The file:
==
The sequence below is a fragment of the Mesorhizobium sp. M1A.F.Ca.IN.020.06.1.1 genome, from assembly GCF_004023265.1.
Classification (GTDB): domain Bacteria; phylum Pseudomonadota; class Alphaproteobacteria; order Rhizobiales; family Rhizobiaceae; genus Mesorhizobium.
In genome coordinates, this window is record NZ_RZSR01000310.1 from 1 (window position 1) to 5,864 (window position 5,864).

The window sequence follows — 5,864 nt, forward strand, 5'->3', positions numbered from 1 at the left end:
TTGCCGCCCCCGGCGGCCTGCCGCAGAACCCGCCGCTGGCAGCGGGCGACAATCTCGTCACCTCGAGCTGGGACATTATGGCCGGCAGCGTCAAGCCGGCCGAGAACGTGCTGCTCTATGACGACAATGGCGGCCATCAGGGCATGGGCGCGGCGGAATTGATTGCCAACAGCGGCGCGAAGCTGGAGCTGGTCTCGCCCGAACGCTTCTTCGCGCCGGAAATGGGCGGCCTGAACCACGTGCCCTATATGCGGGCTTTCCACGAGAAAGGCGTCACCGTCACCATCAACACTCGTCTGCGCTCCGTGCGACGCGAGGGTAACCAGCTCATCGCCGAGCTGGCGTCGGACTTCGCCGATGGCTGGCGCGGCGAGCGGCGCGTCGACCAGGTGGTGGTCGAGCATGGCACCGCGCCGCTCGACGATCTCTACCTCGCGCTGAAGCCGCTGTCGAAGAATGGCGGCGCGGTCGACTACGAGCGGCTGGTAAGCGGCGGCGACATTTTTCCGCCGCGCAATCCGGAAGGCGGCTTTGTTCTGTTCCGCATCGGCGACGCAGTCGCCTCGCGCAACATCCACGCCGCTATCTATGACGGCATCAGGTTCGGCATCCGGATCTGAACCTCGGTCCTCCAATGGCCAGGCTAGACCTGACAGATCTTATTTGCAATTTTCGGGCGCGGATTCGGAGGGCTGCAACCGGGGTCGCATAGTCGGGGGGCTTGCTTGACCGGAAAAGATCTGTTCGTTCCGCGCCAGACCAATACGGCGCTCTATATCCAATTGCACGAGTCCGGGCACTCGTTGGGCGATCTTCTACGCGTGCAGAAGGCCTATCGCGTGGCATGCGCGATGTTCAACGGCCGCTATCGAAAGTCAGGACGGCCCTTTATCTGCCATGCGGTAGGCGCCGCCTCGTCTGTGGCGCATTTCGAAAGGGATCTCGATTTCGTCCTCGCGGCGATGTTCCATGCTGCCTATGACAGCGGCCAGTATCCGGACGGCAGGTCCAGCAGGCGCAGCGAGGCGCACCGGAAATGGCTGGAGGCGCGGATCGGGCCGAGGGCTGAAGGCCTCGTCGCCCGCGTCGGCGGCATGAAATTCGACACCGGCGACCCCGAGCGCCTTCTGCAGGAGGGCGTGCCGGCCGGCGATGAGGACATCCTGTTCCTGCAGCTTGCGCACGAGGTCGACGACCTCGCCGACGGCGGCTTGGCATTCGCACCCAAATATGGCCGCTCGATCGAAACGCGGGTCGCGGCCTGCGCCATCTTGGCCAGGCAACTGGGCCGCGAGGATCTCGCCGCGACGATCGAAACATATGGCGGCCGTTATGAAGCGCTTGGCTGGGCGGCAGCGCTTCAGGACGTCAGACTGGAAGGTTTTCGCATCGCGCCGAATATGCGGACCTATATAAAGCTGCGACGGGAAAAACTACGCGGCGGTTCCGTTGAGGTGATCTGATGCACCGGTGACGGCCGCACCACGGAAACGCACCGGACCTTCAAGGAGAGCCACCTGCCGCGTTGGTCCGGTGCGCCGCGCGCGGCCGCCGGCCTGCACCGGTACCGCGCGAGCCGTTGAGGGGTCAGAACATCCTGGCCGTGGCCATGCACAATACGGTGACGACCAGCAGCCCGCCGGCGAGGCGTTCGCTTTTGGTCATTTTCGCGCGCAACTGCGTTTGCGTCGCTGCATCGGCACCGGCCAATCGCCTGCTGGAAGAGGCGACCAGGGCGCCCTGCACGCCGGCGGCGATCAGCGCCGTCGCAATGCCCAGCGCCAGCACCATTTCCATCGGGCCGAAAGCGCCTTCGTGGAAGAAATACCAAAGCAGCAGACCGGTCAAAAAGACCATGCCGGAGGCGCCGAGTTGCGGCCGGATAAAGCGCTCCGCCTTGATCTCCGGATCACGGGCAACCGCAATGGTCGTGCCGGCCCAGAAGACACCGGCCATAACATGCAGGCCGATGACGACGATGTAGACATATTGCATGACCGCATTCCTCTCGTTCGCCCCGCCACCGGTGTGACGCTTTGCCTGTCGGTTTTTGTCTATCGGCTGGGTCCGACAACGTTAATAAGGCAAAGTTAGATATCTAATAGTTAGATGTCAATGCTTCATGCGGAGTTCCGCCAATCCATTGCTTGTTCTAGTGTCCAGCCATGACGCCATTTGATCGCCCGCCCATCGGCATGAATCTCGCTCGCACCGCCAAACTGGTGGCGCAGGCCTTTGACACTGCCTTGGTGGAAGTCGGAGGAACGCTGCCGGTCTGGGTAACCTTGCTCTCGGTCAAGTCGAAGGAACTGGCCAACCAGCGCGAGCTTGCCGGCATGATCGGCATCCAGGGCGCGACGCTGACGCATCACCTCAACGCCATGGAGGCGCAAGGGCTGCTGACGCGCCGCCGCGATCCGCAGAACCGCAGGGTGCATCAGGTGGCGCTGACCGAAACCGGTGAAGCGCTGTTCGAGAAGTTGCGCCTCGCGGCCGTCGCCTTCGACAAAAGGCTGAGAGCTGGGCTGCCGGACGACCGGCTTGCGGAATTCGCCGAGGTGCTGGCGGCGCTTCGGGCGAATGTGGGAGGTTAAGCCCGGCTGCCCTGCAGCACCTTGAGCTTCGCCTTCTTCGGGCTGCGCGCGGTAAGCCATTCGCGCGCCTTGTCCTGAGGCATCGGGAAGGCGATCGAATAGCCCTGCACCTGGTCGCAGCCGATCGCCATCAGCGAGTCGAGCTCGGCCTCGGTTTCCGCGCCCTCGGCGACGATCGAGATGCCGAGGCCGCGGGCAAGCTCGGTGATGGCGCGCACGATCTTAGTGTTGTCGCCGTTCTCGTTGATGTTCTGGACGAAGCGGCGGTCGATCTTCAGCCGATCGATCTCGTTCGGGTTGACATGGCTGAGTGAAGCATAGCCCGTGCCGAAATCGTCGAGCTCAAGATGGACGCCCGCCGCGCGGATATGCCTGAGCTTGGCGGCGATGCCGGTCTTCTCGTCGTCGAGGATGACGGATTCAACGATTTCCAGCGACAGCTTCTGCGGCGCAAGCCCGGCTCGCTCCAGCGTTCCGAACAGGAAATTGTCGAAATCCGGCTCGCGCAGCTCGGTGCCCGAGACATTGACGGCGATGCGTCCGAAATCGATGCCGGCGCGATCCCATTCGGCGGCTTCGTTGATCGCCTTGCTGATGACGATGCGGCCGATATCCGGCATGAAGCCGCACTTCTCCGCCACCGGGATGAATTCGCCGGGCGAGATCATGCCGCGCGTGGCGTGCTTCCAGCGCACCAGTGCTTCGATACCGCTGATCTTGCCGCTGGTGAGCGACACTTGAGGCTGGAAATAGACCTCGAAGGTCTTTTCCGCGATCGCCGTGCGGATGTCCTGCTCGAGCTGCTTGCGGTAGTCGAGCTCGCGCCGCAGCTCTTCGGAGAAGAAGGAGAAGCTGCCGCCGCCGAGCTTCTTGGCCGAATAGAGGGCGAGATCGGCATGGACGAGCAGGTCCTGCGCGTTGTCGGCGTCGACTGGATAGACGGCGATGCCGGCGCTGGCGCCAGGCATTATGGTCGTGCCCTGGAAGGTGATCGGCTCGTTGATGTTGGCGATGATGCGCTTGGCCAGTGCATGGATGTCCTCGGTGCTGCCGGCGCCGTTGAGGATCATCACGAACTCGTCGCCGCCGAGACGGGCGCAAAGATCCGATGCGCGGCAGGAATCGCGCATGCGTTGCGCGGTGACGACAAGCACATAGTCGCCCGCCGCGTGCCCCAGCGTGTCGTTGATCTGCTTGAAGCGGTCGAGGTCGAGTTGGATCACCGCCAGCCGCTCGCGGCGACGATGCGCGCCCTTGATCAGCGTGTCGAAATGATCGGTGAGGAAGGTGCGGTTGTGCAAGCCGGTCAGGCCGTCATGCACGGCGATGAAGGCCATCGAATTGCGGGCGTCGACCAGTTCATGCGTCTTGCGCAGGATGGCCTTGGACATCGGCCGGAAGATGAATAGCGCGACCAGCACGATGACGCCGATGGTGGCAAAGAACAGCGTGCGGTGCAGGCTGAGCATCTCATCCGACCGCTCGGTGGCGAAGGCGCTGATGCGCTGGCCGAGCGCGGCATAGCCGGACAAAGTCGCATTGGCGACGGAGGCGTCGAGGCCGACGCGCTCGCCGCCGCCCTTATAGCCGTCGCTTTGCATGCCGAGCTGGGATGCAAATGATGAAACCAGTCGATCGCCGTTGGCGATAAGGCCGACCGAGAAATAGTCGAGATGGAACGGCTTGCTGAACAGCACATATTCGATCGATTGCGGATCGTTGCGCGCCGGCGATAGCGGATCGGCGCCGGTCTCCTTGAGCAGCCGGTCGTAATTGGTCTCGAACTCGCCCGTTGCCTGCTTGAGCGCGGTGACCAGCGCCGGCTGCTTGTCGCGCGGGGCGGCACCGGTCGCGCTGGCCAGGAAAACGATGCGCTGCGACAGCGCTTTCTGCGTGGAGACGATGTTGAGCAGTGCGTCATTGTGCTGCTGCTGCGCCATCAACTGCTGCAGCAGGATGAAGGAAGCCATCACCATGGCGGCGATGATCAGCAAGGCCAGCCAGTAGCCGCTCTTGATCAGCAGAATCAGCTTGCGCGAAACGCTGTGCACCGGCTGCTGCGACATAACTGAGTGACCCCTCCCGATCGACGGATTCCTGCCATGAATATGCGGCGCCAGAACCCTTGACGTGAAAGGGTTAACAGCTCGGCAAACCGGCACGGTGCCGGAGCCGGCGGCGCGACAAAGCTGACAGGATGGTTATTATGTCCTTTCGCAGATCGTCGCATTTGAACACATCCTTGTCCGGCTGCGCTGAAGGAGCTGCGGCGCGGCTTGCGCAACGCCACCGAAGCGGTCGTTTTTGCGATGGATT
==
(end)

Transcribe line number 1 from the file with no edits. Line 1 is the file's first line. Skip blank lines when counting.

The sequence below is a fragment of the Mesorhizobium sp. M1A.F.Ca.IN.020.06.1.1 genome, from assembly GCF_004023265.1.